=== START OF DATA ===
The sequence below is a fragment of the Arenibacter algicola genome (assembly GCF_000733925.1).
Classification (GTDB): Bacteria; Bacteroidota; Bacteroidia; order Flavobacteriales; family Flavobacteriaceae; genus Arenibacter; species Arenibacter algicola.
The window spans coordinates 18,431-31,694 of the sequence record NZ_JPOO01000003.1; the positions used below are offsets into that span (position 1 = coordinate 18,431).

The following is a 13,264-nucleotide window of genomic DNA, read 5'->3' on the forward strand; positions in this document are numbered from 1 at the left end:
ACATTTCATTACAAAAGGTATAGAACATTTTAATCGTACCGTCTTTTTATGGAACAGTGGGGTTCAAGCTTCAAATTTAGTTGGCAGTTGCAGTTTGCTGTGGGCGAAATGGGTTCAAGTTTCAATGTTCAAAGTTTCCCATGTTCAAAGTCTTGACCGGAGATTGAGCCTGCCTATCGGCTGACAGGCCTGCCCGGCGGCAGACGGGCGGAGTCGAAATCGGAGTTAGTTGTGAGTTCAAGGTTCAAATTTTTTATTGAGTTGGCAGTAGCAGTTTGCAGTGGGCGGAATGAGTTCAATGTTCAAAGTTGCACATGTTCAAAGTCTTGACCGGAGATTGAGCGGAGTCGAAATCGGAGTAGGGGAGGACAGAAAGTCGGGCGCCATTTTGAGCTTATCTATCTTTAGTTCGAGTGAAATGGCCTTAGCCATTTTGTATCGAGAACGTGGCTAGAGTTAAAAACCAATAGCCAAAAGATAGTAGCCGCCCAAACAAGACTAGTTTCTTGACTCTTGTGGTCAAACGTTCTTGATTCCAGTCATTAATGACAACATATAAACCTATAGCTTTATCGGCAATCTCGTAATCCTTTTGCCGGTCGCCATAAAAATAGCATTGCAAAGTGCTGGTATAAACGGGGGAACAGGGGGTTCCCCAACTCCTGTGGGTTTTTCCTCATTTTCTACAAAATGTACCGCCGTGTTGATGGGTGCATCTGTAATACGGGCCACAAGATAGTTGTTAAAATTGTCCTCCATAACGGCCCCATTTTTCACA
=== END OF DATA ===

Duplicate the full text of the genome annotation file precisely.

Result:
The sequence below is a fragment of the Arenibacter algicola genome (assembly GCF_000733925.1).
Classification (GTDB): Bacteria; Bacteroidota; Bacteroidia; order Flavobacteriales; family Flavobacteriaceae; genus Arenibacter; species Arenibacter algicola.
The window spans coordinates 18,431-31,694 of the sequence record NZ_JPOO01000003.1; the positions used below are offsets into that span (position 1 = coordinate 18,431).

The following is a 13,264-nucleotide window of genomic DNA, read 5'->3' on the forward strand; positions in this document are numbered from 1 at the left end:
ACATTTCATTACAAAAGGTATAGAACATTTTAATCGTACCGTCTTTTTATGGAACAGTGGGGTTCAAGCTTCAAATTTAGTTGGCAGTTGCAGTTTGCTGTGGGCGAAATGGGTTCAAGTTTCAATGTTCAAAGTTTCCCATGTTCAAAGTCTTGACCGGAGATTGAGCCTGCCTATCGGCTGACAGGCCTGCCCGGCGGCAGACGGGCGGAGTCGAAATCGGAGTTAGTTGTGAGTTCAAGGTTCAAATTTTTTATTGAGTTGGCAGTAGCAGTTTGCAGTGGGCGGAATGAGTTCAATGTTCAAAGTTGCACATGTTCAAAGTCTTGACCGGAGATTGAGCGGAGTCGAAATCGGAGTAGGGGAGGACAGAAAGTCGGGCGCCATTTTGAGCTTATCTATCTTTAGTTCGAGTGAAATGGCCTTAGCCATTTTGTATCGAGAACGTGGCTAGAGTTAAAAACCAATAGCCAAAAGATAGTAGCCGCCCAAACAAGACTAGTTTCTTGACTCTTGTGGTCAAACGTTCTTGATTCCAGTCATTAATGACAACATATAAACCTATAGCTTTATCGGCAATCTCGTAATCCTTTTGCCGGTCGCCATAAAAATAGCATTGCAAAGTGCTGGTATAAACGGGGGAACAGGGGGTTCCCCAACTCCTGTGGGTTTTTCCTCATTTTCTACAAAATGTACCGCCGTGTTGATGGGTGCATCTGTAATACGGGCCACAAGATAGTTGTTAAAATTGTCCTCCATAACGGCCCCATTTTTCACA